25. Debbie S

    Debbie S Well-Known Member

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    People of our stock aren't plentiful in the elite athlete ranks, so the Jewish press gets very excited when one comes along. ;)

    If Max makes the Oly team, I'm sure he will be on the cover of every Jewish publication in both the U.S. and Israel, just like Sasha Cohen was in 02 and 06. :)
  26. Zemgirl

    Zemgirl Well-Known Member

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    Sasha Cohen was certainly not on the cover of every publication in Israel, actually I don't recall her being on the cover of any publication. C/S's bronze at 2002 Worlds got some attention, and I've seen a few articles about the Zaretskis, but that's about it. Though there was a video on Youtube of her supposedly skating to a song in Hebrew, I forget which; in reality someone just used one of her Nationals performances and changed the music :p I figure if Aaron visits Israel or does really well next season, there might be an article or two.

    Maybe if the Maccabiah had winter sports. I hear Aly Raisman will compete here this summer.
    Last edited: Mar 18, 2013
  27. PRlady

    PRlady aspiring tri-national

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    Several of my Israeli colleagues emailed me about Max over the weekend as I am the only person who has ever said the words "figure skating" in their hearing. ;)

    They were very happy about his success, so they must have seen or heard about it somewhere.
  28. Debbie S

    Debbie S Well-Known Member

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    OK, I stand corrected. :) I do remember articles in Israeli pubs on her leading up to the Olys, with large photos, so I assumed they must have been at or close to the front of the pub. But hard to tell online. Most Jewish pubs in the U.S. had her on the cover - thinking of the weekly papers - as part of the JTA Olympic preview. There were some other Jewish athletes profiled, but as a ladies singles skater from the U.S., Sasha was the most prominently featured.
  29. Zemgirl

    Zemgirl Well-Known Member

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    IIRC, she did get more press here than most figure skaters - but since skating isn't something most Israelis are familiar with, it just doesn't get much coverage, and what little there isn't always of the highest quality. And I don't think this will change until we have a high profile local skater break through.
  30. Sylvia

    Sylvia Whee, summer club comps!

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    Re-posting these comments from another thread:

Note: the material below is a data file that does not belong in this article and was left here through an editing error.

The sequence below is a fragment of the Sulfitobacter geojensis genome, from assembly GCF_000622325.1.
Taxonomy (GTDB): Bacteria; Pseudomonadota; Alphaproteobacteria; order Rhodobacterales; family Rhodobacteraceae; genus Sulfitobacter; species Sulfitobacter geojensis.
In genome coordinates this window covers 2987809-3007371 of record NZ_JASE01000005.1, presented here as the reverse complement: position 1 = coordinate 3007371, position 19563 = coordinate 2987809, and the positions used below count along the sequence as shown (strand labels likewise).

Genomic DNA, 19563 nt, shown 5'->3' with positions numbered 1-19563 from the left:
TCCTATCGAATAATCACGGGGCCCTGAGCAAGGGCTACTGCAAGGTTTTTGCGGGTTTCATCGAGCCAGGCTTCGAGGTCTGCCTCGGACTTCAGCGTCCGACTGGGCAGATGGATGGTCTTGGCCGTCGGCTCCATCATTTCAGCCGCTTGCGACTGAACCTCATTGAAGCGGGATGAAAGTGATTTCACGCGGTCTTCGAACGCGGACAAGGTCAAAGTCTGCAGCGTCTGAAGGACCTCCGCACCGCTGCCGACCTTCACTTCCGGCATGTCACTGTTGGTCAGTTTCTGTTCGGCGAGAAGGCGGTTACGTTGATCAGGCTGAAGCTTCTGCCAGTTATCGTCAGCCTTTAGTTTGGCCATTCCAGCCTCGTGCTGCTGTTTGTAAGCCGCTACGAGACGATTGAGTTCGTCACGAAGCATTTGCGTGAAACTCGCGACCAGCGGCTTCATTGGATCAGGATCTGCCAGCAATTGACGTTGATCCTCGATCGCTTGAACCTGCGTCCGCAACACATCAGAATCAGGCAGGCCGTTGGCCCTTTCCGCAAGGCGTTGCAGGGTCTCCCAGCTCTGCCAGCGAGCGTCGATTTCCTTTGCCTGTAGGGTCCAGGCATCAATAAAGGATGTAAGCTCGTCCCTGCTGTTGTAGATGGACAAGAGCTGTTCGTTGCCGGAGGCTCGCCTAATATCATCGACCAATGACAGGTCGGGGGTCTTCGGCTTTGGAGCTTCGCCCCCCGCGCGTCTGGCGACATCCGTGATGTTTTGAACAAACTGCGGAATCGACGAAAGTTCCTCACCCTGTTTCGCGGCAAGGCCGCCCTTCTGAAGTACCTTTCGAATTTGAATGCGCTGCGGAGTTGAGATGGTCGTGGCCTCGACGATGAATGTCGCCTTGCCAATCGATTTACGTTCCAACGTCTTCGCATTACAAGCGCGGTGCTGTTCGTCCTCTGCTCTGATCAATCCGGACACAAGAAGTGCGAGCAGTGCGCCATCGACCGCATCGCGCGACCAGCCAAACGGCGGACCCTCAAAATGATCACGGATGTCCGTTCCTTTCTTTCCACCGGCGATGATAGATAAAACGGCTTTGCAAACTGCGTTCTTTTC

It's not true. :)
    From this article: http://web.icenetwork.com/news/article.jsp?ymd=20130304&content_id=42248594&vkey=ice_news
    "Aaron's first ice sport was hockey, which he played from the age of 3 until almost 17, when he broke his back. At that point, he decided to focus exclusively on figure skating, which he had started at 9."

    Yes, Aaron was 13 when he won his Intermediate bronze medal that season (Miner won the gold and was 14).

    From his Team USA bio on IN: http://web.icenetwork.com/skaters/detail.jsp?id=101022
    "Suffered a fractured back four years ago and was off the ice for a year."
    This sentence isn't exactly true since he didn't miss a competition season. His back injury occurred after 2008 Nationals (placed 13th in Junior) and he spent four months in a body cast. He next competed at 2009 Midwestern Sectionals in November 2008 (8th in Junior).

    ETA 2 photos:

    Here he is wearing that new suit (birthday gift) that his parents helped purchase for Worlds: http://instagram.com/p/XFc0hJI2A5/

    Aaron was recently honored by the mayor of Colorado Springs with a "Spirit of the Springs" award: http://instagram.com/p/XFgE3NI2EU/

    Max's next competition is World Team Trophy in Tokyo, April 11-14.
    Last edited: Mar 26, 2013
  31. purple skates

    purple skates Shadow dancing

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    Now I am curious about his hockey.

    Article from the 2004 junior nationals, which he won at juvenile.
    This from his old hockey team's page from the 2005-2006. Bantam AAA would indeed be an elite team - Bantams are 13/14 year olds. His bio mentions the developmental team as well as being a nationally ranked figure skater.
    Current article about his hockey career.
  32. spikydurian

    spikydurian Well-Known Member